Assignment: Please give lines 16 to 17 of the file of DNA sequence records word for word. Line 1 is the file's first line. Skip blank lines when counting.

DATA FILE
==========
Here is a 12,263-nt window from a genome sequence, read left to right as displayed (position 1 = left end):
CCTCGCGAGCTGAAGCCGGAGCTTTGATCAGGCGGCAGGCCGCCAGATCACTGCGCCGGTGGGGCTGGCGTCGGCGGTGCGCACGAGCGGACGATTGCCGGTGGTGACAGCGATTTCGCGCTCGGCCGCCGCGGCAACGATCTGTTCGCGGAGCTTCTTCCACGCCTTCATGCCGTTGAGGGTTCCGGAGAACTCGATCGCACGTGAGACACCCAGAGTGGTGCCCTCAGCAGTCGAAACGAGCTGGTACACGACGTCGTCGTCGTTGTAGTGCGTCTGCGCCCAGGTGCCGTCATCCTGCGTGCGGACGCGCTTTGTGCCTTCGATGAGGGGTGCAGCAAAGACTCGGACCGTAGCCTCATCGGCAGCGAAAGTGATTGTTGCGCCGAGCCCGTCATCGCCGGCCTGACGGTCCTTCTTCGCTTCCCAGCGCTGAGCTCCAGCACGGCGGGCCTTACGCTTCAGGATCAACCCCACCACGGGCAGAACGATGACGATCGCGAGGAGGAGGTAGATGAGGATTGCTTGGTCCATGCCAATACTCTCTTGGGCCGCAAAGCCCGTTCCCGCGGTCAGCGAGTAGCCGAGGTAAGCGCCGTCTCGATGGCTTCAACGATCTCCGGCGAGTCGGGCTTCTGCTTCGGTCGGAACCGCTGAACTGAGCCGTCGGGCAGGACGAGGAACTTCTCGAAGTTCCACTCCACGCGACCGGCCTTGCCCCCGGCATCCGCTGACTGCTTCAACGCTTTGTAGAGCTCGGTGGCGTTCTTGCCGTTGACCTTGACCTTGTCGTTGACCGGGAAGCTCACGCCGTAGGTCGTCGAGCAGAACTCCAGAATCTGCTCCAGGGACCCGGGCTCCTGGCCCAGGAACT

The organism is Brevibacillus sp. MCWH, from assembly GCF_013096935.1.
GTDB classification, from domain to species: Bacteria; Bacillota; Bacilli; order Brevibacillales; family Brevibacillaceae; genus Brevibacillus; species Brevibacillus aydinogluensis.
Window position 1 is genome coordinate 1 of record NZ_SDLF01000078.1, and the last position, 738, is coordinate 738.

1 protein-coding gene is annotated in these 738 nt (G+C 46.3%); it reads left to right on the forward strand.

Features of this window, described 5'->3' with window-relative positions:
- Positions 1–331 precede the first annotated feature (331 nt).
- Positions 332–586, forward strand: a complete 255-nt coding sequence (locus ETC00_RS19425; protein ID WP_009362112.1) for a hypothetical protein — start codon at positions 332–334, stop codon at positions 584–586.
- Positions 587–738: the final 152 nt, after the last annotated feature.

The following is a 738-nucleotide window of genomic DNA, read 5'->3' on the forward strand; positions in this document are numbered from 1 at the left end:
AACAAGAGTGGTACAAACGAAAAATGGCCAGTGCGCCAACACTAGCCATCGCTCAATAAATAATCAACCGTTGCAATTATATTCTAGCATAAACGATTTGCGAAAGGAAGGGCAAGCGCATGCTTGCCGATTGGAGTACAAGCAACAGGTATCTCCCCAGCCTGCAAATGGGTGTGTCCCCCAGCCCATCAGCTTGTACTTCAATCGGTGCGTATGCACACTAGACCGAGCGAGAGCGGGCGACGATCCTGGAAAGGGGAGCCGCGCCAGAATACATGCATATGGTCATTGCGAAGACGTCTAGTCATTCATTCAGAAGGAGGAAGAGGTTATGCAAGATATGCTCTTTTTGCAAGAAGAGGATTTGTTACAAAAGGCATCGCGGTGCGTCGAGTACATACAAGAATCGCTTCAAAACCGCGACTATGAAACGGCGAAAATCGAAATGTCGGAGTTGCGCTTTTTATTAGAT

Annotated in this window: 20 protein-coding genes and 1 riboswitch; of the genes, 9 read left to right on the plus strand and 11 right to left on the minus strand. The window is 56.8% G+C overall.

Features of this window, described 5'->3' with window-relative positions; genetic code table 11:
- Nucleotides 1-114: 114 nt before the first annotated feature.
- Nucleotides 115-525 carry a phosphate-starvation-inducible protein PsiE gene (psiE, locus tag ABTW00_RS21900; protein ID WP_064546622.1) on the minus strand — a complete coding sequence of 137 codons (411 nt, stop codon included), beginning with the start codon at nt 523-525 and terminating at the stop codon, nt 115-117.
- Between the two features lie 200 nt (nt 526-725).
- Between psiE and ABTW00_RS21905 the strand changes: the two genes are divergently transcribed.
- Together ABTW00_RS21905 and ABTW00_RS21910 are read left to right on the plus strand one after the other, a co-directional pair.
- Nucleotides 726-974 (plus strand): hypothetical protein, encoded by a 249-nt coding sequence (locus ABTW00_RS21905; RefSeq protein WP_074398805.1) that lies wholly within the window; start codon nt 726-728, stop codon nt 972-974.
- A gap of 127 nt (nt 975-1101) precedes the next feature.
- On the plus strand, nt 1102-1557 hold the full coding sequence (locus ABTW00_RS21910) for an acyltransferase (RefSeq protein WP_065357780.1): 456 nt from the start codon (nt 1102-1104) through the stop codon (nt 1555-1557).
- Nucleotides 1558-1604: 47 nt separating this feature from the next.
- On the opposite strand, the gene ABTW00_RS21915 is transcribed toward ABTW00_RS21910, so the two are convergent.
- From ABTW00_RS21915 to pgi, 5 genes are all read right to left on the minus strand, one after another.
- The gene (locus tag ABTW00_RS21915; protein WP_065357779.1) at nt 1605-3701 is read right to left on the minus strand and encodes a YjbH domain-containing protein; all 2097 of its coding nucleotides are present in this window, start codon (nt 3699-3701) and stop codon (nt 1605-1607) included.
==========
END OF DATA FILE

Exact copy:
- Nucleotides 115-525 carry a phosphate-starvation-inducible protein PsiE gene (psiE, locus tag ABTW00_RS21900; protein ID WP_064546622.1) on the minus strand — a complete coding sequence of 137 codons (411 nt, stop codon included), beginning with the start codon at nt 523-525 and terminating at the stop codon, nt 115-117.
- Between the two features lie 200 nt (nt 526-725).